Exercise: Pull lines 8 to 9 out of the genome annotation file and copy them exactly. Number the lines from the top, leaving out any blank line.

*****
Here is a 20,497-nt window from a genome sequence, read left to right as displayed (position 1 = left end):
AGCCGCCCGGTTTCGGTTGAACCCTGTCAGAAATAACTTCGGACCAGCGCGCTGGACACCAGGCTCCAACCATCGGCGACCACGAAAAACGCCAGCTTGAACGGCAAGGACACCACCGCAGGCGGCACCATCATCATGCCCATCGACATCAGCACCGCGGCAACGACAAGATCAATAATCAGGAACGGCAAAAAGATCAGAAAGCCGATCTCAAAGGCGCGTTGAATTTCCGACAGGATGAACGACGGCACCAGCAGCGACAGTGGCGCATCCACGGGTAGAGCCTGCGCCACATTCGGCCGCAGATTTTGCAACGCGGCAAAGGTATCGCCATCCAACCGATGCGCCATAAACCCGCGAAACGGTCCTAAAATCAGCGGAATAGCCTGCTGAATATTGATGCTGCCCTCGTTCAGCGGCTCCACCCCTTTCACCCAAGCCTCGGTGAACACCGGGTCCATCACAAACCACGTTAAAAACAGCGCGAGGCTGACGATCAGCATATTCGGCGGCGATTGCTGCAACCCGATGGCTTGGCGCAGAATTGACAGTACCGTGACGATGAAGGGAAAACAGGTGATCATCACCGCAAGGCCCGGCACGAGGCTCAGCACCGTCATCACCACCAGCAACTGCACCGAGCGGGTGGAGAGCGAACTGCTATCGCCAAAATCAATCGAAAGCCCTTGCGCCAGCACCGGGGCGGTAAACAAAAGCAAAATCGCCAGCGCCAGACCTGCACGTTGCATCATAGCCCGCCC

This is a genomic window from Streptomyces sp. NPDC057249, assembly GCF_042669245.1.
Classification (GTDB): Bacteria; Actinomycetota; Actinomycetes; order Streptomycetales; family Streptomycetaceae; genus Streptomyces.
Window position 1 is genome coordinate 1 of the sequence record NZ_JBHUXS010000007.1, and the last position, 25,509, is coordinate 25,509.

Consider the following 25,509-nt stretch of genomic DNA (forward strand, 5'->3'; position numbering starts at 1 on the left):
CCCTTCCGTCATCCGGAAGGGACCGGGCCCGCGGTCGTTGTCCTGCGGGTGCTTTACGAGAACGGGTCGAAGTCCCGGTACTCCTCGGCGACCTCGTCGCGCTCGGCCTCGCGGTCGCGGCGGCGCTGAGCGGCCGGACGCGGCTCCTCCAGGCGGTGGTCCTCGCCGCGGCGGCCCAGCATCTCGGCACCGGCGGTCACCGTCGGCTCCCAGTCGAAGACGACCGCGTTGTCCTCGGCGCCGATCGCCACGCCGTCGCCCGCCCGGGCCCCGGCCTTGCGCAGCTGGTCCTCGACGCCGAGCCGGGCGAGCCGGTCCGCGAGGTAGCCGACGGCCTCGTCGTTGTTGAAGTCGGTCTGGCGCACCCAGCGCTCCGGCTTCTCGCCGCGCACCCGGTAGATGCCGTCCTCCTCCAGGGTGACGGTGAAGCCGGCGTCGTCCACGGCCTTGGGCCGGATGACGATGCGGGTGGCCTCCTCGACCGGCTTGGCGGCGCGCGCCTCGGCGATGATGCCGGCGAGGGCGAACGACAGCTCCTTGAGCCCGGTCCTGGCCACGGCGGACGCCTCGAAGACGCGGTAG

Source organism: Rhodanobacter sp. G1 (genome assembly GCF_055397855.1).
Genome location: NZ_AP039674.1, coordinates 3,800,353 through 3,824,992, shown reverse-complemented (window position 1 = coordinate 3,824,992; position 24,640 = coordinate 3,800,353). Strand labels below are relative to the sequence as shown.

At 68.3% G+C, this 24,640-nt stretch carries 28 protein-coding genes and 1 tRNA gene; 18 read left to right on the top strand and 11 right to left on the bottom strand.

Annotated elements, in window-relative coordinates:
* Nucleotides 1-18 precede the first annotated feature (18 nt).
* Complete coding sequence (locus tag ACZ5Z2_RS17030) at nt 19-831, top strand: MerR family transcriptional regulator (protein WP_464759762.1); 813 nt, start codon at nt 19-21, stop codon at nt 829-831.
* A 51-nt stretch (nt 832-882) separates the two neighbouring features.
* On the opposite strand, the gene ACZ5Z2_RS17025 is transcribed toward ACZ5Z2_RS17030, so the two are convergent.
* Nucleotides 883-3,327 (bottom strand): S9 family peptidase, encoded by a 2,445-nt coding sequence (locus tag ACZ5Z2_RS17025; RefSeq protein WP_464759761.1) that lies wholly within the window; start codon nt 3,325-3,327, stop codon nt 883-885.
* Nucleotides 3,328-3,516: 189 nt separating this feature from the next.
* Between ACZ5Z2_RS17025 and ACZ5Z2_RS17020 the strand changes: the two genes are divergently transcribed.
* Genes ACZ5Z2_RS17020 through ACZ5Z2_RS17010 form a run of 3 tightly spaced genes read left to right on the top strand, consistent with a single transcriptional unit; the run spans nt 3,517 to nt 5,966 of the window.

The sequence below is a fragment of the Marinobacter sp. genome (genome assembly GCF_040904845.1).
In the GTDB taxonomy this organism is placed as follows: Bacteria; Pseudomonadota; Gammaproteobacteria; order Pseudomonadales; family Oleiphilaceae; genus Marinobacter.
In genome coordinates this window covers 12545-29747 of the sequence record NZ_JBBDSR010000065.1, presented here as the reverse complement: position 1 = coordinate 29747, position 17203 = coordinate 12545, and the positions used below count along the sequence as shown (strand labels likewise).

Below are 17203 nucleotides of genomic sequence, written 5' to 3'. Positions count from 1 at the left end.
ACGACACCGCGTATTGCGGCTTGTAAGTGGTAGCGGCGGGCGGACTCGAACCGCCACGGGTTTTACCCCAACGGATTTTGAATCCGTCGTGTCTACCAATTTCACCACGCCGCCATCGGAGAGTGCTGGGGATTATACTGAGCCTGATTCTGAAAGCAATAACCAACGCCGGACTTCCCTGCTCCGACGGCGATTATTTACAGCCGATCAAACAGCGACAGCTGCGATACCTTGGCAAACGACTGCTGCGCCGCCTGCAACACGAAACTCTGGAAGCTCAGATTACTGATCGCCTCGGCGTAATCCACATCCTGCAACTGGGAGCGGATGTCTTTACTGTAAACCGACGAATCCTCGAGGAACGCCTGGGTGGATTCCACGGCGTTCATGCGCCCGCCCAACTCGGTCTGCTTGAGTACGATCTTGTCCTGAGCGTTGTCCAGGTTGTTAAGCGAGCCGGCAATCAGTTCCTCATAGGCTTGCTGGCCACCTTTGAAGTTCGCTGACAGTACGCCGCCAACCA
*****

Source organism: Rhodanobacter sp. G1 (genome assembly GCF_055397855.1).
Genome location: NZ_AP039674.1, coordinates 3,800,353 through 3,824,992, shown reverse-complemented (window position 1 = coordinate 3,824,992; position 24,640 = coordinate 3,800,353). Strand labels below are relative to the sequence as shown.